The dreaded part of every site reliability engineer’s (SRE) job eventually: capacity planning. You know, the dance between all the stakeholders when deploying your applications. Did engineering really simulate the right load and do we understand how the application scales? Did product managers accurately estimate the amount of usage? Did we make architectural decisions that will keep us from meeting our SLA goals? And then the question that everyone will have to answer eventually: how much is this going to cost? This forces SREs to assume the roles of engineer, accountant, and fortune teller.
The large cloud providers understood this a long time ago and so the term “cloud economics” was coined. Essentially this means: rent everything and only pay for what you need. I would say this message worked because we all love some cloud. It’s not a fad either. SREs can eliminate a lot of the downside when the initial infrastructure capacity discussion was maybe a little off. Being wrong is no longer devastating. Just add more of what you need and in the best cases, the services scale themselves — giving everyone a nice night’s sleep. All this without provisioning a server, which gave rise to the term “serverless.”

A Raspberry Pi is a mini-computer board to which you can connect a monitor, mouse, and keyboard, and install a Linux-based operating system with a GUI. Or you can use it in “headless” mode with no GUI and run, for example, a database server. There are many usages you can give a Raspberry Pi—from building a Minecraft server to smart mirrors, the possibilities are endless.
Since I started to discover MariaDB and learned about database clusters, Distributed SQL, and Xpand, the idea of building a Raspberry Pi cluster has been in the back of my head. A cluster like this is a great way to experiment with distributed systems.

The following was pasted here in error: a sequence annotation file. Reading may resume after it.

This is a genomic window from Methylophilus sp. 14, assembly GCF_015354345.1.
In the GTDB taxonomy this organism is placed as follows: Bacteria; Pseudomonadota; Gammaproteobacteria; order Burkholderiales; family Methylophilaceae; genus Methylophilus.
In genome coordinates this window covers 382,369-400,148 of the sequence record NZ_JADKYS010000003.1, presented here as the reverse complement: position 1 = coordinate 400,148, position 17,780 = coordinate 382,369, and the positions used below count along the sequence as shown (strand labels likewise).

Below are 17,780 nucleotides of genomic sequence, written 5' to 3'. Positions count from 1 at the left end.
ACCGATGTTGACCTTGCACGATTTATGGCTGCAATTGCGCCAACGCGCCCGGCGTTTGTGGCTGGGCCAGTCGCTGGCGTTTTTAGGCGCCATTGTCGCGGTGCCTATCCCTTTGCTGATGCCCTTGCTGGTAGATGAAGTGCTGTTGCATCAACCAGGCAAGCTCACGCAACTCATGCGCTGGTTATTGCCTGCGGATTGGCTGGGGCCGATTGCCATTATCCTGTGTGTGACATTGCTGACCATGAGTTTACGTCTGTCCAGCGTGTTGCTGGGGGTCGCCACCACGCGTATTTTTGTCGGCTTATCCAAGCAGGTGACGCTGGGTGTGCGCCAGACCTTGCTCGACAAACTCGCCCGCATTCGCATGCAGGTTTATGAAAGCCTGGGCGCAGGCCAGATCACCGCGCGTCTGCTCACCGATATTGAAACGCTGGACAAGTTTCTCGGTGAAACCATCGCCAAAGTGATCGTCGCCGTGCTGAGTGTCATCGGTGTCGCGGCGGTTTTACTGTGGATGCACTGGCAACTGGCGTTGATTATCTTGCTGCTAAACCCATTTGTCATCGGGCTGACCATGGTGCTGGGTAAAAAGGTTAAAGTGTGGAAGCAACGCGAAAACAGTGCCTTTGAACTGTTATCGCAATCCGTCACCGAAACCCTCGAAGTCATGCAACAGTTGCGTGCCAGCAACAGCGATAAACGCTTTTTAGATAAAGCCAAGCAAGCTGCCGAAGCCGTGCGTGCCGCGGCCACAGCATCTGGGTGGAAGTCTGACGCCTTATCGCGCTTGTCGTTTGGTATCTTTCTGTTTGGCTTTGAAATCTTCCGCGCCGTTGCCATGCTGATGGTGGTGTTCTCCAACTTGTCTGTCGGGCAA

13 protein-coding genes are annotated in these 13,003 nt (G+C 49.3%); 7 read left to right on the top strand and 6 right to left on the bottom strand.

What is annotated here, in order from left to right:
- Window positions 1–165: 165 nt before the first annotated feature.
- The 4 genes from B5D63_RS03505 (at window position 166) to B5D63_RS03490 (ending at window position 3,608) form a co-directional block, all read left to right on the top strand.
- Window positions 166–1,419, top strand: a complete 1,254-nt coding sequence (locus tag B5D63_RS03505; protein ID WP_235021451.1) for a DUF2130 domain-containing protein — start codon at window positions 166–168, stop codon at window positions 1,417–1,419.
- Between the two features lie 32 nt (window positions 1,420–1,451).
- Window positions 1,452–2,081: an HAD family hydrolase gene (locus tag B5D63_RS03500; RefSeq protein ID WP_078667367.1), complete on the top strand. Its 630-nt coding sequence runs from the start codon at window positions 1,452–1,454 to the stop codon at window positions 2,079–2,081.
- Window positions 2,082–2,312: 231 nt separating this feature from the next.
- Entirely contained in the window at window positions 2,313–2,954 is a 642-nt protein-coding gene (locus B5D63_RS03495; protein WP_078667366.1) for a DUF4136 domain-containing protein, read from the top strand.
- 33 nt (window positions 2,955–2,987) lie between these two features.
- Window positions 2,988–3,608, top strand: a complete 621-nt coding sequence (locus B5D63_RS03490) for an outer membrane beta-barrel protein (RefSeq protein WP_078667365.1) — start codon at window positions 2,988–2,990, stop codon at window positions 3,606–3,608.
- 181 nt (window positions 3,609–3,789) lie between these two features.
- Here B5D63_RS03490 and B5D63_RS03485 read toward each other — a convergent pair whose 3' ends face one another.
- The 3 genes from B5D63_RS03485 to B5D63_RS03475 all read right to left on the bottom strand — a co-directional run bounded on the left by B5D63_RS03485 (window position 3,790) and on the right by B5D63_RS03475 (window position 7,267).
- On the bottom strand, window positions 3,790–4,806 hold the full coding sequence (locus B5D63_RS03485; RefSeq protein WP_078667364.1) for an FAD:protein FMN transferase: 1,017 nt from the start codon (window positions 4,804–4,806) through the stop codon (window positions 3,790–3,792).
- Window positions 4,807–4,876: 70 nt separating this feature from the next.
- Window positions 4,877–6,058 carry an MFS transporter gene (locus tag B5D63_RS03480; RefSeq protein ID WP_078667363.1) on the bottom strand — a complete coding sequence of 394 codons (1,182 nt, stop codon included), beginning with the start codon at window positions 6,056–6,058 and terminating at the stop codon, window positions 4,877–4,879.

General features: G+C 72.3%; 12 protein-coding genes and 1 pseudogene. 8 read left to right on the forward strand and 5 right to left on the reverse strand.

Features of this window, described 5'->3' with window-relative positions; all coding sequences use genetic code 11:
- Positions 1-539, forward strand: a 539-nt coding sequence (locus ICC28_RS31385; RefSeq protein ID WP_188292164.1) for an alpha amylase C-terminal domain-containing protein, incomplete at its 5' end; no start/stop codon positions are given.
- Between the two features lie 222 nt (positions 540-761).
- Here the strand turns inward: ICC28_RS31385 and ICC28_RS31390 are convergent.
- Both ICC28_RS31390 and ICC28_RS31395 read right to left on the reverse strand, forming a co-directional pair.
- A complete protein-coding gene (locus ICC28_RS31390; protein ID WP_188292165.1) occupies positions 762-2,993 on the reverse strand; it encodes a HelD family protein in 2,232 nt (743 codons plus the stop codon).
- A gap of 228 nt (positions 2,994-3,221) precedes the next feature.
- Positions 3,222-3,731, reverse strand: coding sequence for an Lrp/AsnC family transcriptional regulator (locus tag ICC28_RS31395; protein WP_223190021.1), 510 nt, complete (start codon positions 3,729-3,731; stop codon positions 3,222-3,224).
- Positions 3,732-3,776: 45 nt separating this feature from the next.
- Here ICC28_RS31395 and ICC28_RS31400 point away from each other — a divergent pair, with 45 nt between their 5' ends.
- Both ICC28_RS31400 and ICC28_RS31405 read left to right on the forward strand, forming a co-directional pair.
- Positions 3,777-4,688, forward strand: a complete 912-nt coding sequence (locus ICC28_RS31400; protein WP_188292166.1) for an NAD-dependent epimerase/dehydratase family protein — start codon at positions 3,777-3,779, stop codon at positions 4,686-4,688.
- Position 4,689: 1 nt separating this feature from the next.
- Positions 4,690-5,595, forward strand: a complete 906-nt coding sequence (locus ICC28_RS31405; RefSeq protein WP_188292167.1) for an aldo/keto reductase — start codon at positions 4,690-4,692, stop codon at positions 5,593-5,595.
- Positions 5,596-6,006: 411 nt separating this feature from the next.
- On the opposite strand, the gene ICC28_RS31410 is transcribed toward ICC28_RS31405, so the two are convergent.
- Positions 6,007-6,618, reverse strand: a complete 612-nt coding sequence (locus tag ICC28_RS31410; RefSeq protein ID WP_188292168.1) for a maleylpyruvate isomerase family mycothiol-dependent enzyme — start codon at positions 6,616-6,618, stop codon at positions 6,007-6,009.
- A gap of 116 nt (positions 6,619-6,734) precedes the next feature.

In watching the 2022 EDA Summit presentation “Powering Your Real-Time, Event-Driven Enterprise with PubSub + Platform” by Shawn McAllister, CTO of Solace (sponsor of the Summit), I learned of the origins of his company. This article recounts his presentation with my personal synopsis. As he recounted, let’s “start with capital markets…where Solace started.”
Presentation Highlights and Additional Commentary
Shawn began by stating: “Capital markets became digital…over 20 years ago…They had, of course, on-prem applications…but the magic really happened in these ‘colocation centers,’ … data centers that are not owned by the bank or the buy-side firm… They’re shared, so they’re kind of like the clouds that you have today… and those colocation centers were then located close to the execution venues, where a lot of the trading happened.”

In my previous post, I discussed the difference between tests that target code versus those that target an API. A subset of the second category are automated tests for a web/mobile interface that mimic user behavior and validate the rendered responses, using Cucumber/Selenium, Cypress, or any other stack. These are typically written and executed as end-to-end tests, in that they require a production-like setup of the backend; but that needn’t be the case. GUI tests can turn into true component tests if they target the browser, but with a fully mocked backend. In a complex microservices architecture, it makes good sense to do so. In this article, I will highlight the motivation for writing those tests, and in a follow-up, I will give tips and examples on how to do so with the Karate framework. Feel free to dig into its excellent document if you can’t wait.